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People v. Chaney

OPINION FILED MAY 16, 1977.

THE PEOPLE OF THE STATE OF ILLINOIS, PLAINTIFF-APPELLEE,

v.

ALFRED CHANEY, DEFENDANT-APPELLANT. — THE PEOPLE OF THE STATE OF ILLINOIS, PLAINTIFF-APPELLEE,

v.

BOBBY CARPENTER, DEFENDANT-APPELLANT. — THE PEOPLE OF THE STATE OF ILLINOIS, PLAINTIFF-APPELLEE,

v.

ROBERT MCFADDEN, DEFENDANT-APPELLANT.



APPEAL from the Circuit Court of Livingston County; the Hon. SAM HARROD, III, Judge, presiding.

MR. PRESIDING JUSTICE CRAVEN DELIVERED THE OPINION OF THE COURT:

Defendants were indicted on February 22, 1974, for the January 15, 1974, deviate sexual assaults of Gary Zion, a fellow inmate in the Pontiac Correctional Center, a violation of section 11-3 of the Criminal Code of 1961 (Ill. Rev. Stat. 1973, ch. 38, par. 11-3). A motion to dismiss, based on the lack of a speedy trial, was filed on May 20, 1974. Jury trial was held July 31 through August 2, 1974, and all three defendants were found guilty.

At trial, Gary Zion testified that on January 15, 1974, at approximately 3 p.m., he was talking with defendant Chaney when defendant Carpenter asked the two of them to help him move desks out of cell 815. They agreed and walked down a corridor until they passed cell 815. Zion then dropped back and started walking in the opposite direction. Defendant McFadden grabbed Zion and told him to continue walking in his original direction. Then Zion grabbed hold of the cell bars and yelled for a guard. McFadden and Carpenter eventually pried Zion off the bars with force, beating and threats. They walked Zion further down the hall at which time Zion grabbed the bars again and was pried off. During this incident, Zion was threatened with a shank or sharp piece of knife-like metal, which was hidden by a piece of cloth. Carpenter and McFadden carried Zion into Chaney's cell and a blanket was put over the bars. Zion and McFadden were left alone and Zion called for a guard. McFadden then beat Zion. Carpenter came into the cell and helped McFadden disrobe Zion. At this point, McFadden anally raped the victim. Chaney then entered the cell and McFadden left, locking the cell as he went. Chaney then anally raped Zion. Chaney then told Zion to get under the bed, called a guard, and the door was opened by the guard, allowing Chaney to depart. The guard left and soon returned, noticing Zion in the cell. After leaving the cell and walking around the corner with Chaney still two feet away, Zion told the guard of the event. The guard then helped Zion wash up and took him to the prison infirmary. Zion positively identified the defendants at trial and the day after the incident, although he was unable to identify McFadden or Carpenter in a photo lineup held a few hours after the incident.

Officer Stephen Hallock, a prison guard, testified that at approximately 3:45 p.m. on January 15, he opened Chaney's cell and noticed Zion getting up. Zion had been crying, had blood on his face and appeared shaken up. When Hallock asked Zion what happened, Zion related the offense.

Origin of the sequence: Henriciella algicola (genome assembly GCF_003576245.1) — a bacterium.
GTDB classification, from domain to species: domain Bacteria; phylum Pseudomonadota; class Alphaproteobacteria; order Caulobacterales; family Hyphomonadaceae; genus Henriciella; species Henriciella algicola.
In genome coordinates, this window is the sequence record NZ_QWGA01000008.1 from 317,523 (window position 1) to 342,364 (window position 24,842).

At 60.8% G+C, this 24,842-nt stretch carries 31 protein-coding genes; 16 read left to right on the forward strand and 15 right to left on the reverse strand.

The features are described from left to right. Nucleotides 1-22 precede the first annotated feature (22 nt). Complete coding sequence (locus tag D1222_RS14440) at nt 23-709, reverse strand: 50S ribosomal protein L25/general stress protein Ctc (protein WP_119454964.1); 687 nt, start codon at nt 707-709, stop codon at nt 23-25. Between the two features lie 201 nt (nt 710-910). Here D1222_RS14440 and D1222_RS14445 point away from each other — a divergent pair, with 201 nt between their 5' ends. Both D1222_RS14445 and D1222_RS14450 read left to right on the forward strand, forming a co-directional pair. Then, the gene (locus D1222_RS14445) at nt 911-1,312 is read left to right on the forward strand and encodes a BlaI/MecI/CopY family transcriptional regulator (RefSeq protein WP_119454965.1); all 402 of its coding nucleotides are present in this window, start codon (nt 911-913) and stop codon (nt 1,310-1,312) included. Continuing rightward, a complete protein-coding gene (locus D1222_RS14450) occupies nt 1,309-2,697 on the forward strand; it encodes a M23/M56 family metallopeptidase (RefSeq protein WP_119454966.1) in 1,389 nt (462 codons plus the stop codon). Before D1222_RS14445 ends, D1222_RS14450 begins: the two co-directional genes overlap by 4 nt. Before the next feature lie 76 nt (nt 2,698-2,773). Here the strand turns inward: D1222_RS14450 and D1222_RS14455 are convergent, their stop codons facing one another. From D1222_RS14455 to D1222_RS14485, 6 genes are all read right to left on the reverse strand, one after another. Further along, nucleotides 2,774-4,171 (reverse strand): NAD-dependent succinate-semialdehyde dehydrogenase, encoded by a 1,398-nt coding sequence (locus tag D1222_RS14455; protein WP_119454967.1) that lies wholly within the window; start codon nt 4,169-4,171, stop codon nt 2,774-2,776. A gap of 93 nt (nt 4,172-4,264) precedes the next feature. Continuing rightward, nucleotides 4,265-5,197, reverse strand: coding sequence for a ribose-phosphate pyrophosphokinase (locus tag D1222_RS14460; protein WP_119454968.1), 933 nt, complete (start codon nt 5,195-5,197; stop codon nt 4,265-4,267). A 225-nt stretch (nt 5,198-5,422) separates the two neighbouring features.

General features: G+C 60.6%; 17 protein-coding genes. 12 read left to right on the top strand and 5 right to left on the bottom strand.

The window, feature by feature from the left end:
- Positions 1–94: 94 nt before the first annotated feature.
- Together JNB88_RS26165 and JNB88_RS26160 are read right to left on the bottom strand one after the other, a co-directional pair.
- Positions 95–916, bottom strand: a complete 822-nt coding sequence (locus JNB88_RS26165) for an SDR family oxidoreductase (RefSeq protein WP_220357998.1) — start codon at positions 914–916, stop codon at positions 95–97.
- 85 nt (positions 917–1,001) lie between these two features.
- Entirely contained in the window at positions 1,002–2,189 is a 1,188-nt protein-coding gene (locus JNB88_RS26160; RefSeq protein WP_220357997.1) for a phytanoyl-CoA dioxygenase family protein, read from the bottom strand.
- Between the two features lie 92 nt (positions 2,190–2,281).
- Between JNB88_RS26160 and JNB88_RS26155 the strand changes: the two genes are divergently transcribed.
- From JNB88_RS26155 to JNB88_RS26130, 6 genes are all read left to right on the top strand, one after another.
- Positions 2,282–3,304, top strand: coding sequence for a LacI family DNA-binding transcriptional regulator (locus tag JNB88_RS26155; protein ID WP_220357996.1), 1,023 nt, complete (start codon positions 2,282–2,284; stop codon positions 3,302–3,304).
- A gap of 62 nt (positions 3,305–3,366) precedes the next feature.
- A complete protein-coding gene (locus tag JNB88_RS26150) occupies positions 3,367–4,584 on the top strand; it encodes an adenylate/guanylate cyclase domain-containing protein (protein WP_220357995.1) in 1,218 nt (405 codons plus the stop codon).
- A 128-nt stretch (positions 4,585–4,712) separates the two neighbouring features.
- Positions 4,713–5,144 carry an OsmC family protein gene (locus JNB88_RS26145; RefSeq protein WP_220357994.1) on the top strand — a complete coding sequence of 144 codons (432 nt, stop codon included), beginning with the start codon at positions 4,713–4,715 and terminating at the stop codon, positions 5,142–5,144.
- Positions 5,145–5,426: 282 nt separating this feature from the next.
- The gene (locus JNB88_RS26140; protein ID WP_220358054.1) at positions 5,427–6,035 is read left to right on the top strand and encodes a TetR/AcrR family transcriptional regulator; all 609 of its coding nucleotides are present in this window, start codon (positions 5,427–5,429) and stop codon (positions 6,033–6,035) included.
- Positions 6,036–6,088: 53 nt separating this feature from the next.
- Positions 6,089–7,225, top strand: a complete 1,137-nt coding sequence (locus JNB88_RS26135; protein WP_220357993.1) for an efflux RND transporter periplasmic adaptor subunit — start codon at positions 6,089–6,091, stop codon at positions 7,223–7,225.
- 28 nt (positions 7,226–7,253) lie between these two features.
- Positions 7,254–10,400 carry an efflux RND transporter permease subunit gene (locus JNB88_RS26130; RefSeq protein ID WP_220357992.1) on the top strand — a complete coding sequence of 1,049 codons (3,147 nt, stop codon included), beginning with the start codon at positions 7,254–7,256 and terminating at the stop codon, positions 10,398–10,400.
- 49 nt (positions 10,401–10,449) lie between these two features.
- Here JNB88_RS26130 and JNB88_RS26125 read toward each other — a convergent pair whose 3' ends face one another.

Defendant Carpenter testified that he did not know McFadden or Zion on January 15, 1974, nor did he observe any sexual activity involving the other defendants and Zion. Chaney admitted that he was acquainted with Carpenter, McFadden and Zion at the time, and that Zion was in the business of selling sex. Carpenter testified that he had had voluntary sexual relations with Zion on prior occasions. Chaney admitted having sex with Zion on January 15, but maintained that it was without force or coercion of any sort. McFadden testified that Zion had offered to have sex with him in exchange for 15 packs of cigarettes. According to McFadden, he gave Zion the cigarettes and met him at Chaney's cell where they had sex.

Several witnesses testified to Zion's sexual activity in jail. Charles Heard, an inmate, testified that Zion had a reputation as a homosexual or bisexual, while inmate Michael Scott testified that Zion had a reputation for having sex with other inmates. Both Heard and Scott had known the defendant for several years. Cecil Clausen, an assistant warden at the Vandalia Correctional Center, where Zion had been transferred from and returned to, testified over defense objection to Zion's good reputation for chastity.

The jury then returned verdicts against all three defendants. Chaney was sentenced to a 10- to 30-year term of imprisonment, to be served consecutive to the sentence he was then serving; Carpenter was sentenced to 10 to 40 years, to run consecutive with the sentence he had been serving; and McFadden was sentenced to 10 to 50 years to be served consecutive to the sentence he was then serving.

Defendants' first contention of error involves their claim that they were denied a speedy trial and that their motions for discharge should have been granted pursuant to section 103-5 of the Code of Criminal Procedure of 1963 (Ill. Rev. Stat. 1973, ch. 38, par. 103-5). Defendants argue that they were in custody for purposes of starting the 120-day term when they were placed in segregation. The State stipulates that defendants were tried more than 120 days after defendants were placed in the segregation unit (January 15, 1974, for Chaney; January 16, 1974, for Carpenter and McFadden), but contends that the speedy trial period begins to run on the date of indictment (February 22, 1974). Here, defendants were offered a trial on May 20, 1974, just 87 days after indictment, or 125 and 126 days after defendants were placed in segregation. Hence, the issue was when the 120-day period begins to run.